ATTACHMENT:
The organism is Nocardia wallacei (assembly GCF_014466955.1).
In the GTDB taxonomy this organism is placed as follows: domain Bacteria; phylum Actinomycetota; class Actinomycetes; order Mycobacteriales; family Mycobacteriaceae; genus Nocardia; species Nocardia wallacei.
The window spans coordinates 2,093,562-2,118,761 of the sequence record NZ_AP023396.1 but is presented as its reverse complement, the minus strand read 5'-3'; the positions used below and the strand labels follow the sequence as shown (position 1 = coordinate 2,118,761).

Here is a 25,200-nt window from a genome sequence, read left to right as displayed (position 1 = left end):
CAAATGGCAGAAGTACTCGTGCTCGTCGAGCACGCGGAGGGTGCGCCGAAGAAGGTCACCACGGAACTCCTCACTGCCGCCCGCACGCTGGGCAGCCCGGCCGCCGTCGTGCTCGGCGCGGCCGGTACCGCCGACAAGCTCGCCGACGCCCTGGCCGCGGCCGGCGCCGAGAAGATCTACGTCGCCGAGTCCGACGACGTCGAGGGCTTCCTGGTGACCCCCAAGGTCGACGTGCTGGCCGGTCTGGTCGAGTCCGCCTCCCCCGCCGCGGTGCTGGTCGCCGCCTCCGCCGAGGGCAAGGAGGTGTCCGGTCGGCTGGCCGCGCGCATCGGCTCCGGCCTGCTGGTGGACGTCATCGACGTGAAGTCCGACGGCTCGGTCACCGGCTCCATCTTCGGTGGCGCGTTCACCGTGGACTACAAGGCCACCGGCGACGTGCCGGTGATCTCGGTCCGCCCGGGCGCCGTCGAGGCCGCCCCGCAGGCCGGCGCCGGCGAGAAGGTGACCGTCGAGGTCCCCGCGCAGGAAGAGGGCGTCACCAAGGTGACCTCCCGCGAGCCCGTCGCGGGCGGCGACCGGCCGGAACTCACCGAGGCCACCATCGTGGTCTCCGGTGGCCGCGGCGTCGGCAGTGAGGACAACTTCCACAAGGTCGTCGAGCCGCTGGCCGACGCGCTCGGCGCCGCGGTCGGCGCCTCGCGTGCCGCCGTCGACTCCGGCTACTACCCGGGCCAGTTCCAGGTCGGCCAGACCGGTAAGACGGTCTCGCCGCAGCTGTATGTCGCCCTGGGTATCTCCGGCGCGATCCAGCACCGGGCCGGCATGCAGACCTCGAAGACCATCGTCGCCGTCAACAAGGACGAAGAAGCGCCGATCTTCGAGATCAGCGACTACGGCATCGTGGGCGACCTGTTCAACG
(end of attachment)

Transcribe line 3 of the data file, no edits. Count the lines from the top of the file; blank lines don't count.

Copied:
The window spans coordinates 2,093,562-2,118,761 of the sequence record NZ_AP023396.1 but is presented as its reverse complement, the minus strand read 5'-3'; the positions used below and the strand labels follow the sequence as shown (position 1 = coordinate 2,118,761).